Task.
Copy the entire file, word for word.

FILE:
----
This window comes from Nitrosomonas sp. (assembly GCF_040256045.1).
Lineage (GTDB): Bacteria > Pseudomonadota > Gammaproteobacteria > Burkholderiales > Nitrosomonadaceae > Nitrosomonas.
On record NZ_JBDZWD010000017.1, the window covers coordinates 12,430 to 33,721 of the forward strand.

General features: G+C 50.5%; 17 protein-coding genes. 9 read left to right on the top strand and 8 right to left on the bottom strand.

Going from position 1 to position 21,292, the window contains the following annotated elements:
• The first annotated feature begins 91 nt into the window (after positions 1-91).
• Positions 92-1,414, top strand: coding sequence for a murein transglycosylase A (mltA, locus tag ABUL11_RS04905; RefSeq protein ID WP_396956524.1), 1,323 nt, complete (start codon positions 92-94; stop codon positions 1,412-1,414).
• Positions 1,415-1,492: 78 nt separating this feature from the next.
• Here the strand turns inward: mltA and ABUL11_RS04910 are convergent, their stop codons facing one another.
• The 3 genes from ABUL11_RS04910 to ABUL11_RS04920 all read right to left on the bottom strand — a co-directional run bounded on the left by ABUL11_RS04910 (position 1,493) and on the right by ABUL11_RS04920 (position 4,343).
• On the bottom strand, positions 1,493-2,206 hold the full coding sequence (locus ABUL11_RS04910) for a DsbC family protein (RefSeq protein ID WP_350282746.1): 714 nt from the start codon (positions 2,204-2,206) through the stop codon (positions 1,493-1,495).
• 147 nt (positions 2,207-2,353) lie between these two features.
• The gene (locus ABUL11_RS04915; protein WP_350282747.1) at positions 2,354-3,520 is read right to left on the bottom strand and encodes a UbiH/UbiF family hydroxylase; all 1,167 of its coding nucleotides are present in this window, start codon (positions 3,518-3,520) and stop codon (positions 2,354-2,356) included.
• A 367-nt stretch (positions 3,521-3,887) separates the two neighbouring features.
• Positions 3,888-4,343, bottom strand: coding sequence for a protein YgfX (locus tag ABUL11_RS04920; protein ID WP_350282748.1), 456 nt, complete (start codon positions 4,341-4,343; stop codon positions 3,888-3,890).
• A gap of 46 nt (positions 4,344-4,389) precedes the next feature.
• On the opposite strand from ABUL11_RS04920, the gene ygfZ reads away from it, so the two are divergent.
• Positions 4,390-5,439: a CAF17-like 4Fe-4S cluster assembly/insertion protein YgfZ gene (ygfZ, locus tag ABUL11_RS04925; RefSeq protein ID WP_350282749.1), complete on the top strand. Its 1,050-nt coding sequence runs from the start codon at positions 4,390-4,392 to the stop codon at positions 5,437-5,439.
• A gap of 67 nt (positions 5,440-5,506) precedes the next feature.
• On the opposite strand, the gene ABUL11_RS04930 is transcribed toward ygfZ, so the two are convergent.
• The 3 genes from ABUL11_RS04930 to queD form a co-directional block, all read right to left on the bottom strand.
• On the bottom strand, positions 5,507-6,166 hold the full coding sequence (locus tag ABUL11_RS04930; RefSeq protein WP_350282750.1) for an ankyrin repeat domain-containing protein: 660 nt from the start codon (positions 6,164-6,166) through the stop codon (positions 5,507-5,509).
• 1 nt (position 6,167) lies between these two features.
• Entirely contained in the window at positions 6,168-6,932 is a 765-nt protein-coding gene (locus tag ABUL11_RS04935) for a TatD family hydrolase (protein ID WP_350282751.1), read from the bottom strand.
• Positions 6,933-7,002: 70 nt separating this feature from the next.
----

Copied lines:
This window comes from Nitrosomonas sp. (assembly GCF_040256045.1).
Lineage (GTDB): Bacteria > Pseudomonadota > Gammaproteobacteria > Burkholderiales > Nitrosomonadaceae > Nitrosomonas.
On record NZ_JBDZWD010000017.1, the window covers coordinates 12,430 to 33,721 of the forward strand.

General features: G+C 50.5%; 17 protein-coding genes. 9 read left to right on the top strand and 8 right to left on the bottom strand.

Going from position 1 to position 21,292, the window contains the following annotated elements:
• The first annotated feature begins 91 nt into the window (after positions 1-91).
• Positions 92-1,414, top strand: coding sequence for a murein transglycosylase A (mltA, locus tag ABUL11_RS04905; RefSeq protein ID WP_396956524.1), 1,323 nt, complete (start codon positions 92-94; stop codon positions 1,412-1,414).
• Positions 1,415-1,492: 78 nt separating this feature from the next.
• Here the strand turns inward: mltA and ABUL11_RS04910 are convergent, their stop codons facing one another.
• The 3 genes from ABUL11_RS04910 to ABUL11_RS04920 all read right to left on the bottom strand — a co-directional run bounded on the left by ABUL11_RS04910 (position 1,493) and on the right by ABUL11_RS04920 (position 4,343).
• On the bottom strand, positions 1,493-2,206 hold the full coding sequence (locus ABUL11_RS04910) for a DsbC family protein (RefSeq protein ID WP_350282746.1): 714 nt from the start codon (positions 2,204-2,206) through the stop codon (positions 1,493-1,495).
• 147 nt (positions 2,207-2,353) lie between these two features.
• The gene (locus ABUL11_RS04915; protein WP_350282747.1) at positions 2,354-3,520 is read right to left on the bottom strand and encodes a UbiH/UbiF family hydroxylase; all 1,167 of its coding nucleotides are present in this window, start codon (positions 3,518-3,520) and stop codon (positions 2,354-2,356) included.
• A 367-nt stretch (positions 3,521-3,887) separates the two neighbouring features.
• Positions 3,888-4,343, bottom strand: coding sequence for a protein YgfX (locus tag ABUL11_RS04920; protein ID WP_350282748.1), 456 nt, complete (start codon positions 4,341-4,343; stop codon positions 3,888-3,890).
• A gap of 46 nt (positions 4,344-4,389) precedes the next feature.
• On the opposite strand from ABUL11_RS04920, the gene ygfZ reads away from it, so the two are divergent.
• Positions 4,390-5,439: a CAF17-like 4Fe-4S cluster assembly/insertion protein YgfZ gene (ygfZ, locus tag ABUL11_RS04925; RefSeq protein ID WP_350282749.1), complete on the top strand. Its 1,050-nt coding sequence runs from the start codon at positions 4,390-4,392 to the stop codon at positions 5,437-5,439.
• A gap of 67 nt (positions 5,440-5,506) precedes the next feature.
• On the opposite strand, the gene ABUL11_RS04930 is transcribed toward ygfZ, so the two are convergent.
• The 3 genes from ABUL11_RS04930 to queD form a co-directional block, all read right to left on the bottom strand.
• On the bottom strand, positions 5,507-6,166 hold the full coding sequence (locus tag ABUL11_RS04930; RefSeq protein WP_350282750.1) for an ankyrin repeat domain-containing protein: 660 nt from the start codon (positions 6,164-6,166) through the stop codon (positions 5,507-5,509).
• 1 nt (position 6,167) lies between these two features.
• Entirely contained in the window at positions 6,168-6,932 is a 765-nt protein-coding gene (locus tag ABUL11_RS04935) for a TatD family hydrolase (protein ID WP_350282751.1), read from the bottom strand.
• Positions 6,933-7,002: 70 nt separating this feature from the next.